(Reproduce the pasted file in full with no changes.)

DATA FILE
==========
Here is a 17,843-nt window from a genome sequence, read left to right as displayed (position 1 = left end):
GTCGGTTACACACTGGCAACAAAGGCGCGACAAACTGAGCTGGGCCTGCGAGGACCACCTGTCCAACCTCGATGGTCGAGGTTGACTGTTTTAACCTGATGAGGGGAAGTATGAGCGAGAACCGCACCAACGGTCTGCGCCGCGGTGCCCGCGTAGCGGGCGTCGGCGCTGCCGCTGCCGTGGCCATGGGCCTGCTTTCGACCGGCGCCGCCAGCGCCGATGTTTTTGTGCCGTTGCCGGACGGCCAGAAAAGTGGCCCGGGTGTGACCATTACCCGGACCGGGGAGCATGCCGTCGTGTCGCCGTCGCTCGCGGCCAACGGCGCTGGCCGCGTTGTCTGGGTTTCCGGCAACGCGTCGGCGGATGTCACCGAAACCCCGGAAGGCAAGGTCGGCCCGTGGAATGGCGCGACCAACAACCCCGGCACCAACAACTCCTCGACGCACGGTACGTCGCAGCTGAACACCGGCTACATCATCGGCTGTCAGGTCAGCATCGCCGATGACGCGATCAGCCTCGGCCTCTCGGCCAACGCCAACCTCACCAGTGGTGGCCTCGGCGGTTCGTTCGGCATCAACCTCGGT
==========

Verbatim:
Here is a 17,843-nt window from a genome sequence, read left to right as displayed (position 1 = left end):
GTCGGTTACACACTGGCAACAAAGGCGCGACAAACTGAGCTGGGCCTGCGAGGACCACCTGTCCAACCTCGATGGTCGAGGTTGACTGTTTTAACCTGATGAGGGGAAGTATGAGCGAGAACCGCACCAACGGTCTGCGCCGCGGTGCCCGCGTAGCGGGCGTCGGCGCTGCCGCTGCCGTGGCCATGGGCCTGCTTTCGACCGGCGCCGCCAGCGCCGATGTTTTTGTGCCGTTGCCGGACGGCCAGAAAAGTGGCCCGGGTGTGACCATTACCCGGACCGGGGAGCATGCCGTCGTGTCGCCGTCGCTCGCGGCCAACGGCGCTGGCCGCGTTGTCTGGGTTTCCGGCAACGCGTCGGCGGATGTCACCGAAACCCCGGAAGGCAAGGTCGGCCCGTGGAATGGCGCGACCAACAACCCCGGCACCAACAACTCCTCGACGCACGGTACGTCGCAGCTGAACACCGGCTACATCATCGGCTGTCAGGTCAGCATCGCCGATGACGCGATCAGCCTCGGCCTCTCGGCCAACGCCAACCTCACCAGTGGTGGCCTCGGCGGTTCGTTCGGCATCAACCTCGGT